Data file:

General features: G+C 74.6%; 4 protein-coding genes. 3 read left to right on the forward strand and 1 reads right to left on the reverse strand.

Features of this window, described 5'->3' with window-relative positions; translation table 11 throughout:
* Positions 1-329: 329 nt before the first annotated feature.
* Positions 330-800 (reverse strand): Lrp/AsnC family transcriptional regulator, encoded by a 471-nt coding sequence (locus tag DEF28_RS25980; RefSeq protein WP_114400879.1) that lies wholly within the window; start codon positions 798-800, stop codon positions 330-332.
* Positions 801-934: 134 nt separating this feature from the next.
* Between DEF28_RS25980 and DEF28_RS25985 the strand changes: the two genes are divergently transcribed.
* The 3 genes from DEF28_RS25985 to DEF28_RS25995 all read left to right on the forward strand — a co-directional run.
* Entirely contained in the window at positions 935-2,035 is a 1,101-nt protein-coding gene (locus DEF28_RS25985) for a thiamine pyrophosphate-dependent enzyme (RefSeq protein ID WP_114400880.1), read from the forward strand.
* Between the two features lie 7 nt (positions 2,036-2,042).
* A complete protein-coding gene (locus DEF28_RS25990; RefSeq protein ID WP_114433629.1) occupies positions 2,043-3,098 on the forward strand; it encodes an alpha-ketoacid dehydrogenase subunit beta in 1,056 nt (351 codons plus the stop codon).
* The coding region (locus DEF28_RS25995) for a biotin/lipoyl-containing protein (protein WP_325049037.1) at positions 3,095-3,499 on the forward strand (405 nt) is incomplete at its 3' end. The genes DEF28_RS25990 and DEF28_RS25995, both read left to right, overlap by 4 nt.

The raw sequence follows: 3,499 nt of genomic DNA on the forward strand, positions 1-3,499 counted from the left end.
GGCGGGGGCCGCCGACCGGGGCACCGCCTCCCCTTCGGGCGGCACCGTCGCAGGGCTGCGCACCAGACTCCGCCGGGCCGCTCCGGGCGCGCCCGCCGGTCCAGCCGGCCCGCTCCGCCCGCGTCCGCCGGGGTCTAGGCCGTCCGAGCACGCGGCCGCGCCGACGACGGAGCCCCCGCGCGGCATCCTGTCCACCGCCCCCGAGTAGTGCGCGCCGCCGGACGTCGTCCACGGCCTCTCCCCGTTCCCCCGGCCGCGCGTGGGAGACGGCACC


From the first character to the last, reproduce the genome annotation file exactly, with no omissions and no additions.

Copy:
General features: G+C 74.6%; 4 protein-coding genes. 3 read left to right on the forward strand and 1 reads right to left on the reverse strand.

Features of this window, described 5'->3' with window-relative positions; translation table 11 throughout:
* Positions 1-329: 329 nt before the first annotated feature.
* Positions 330-800 (reverse strand): Lrp/AsnC family transcriptional regulator, encoded by a 471-nt coding sequence (locus tag DEF28_RS25980; RefSeq protein WP_114400879.1) that lies wholly within the window; start codon positions 798-800, stop codon positions 330-332.
* Positions 801-934: 134 nt separating this feature from the next.
* Between DEF28_RS25980 and DEF28_RS25985 the strand changes: the two genes are divergently transcribed.
* The 3 genes from DEF28_RS25985 to DEF28_RS25995 all read left to right on the forward strand — a co-directional run.
* Entirely contained in the window at positions 935-2,035 is a 1,101-nt protein-coding gene (locus DEF28_RS25985) for a thiamine pyrophosphate-dependent enzyme (RefSeq protein ID WP_114400880.1), read from the forward strand.
* Between the two features lie 7 nt (positions 2,036-2,042).
* A complete protein-coding gene (locus DEF28_RS25990; RefSeq protein ID WP_114433629.1) occupies positions 2,043-3,098 on the forward strand; it encodes an alpha-ketoacid dehydrogenase subunit beta in 1,056 nt (351 codons plus the stop codon).
* The coding region (locus DEF28_RS25995) for a biotin/lipoyl-containing protein (protein WP_325049037.1) at positions 3,095-3,499 on the forward strand (405 nt) is incomplete at its 3' end. The genes DEF28_RS25990 and DEF28_RS25995, both read left to right, overlap by 4 nt.

The raw sequence follows: 3,499 nt of genomic DNA on the forward strand, positions 1-3,499 counted from the left end.
GGCGGGGGCCGCCGACCGGGGCACCGCCTCCCCTTCGGGCGGCACCGTCGCAGGGCTGCGCACCAGACTCCGCCGGGCCGCTCCGGGCGCGCCCGCCGGTCCAGCCGGCCCGCTCCGCCCGCGTCCGCCGGGGTCTAGGCCGTCCGAGCACGCGGCCGCGCCGACGACGGAGCCCCCGCGCGGCATCCTGTCCACCGCCCCCGAGTAGTGCGCGCCGCCGGACGTCGTCCACGGCCTCTCCCCGTTCCCCCGGCCGCGCGTGGGAGACGGCACC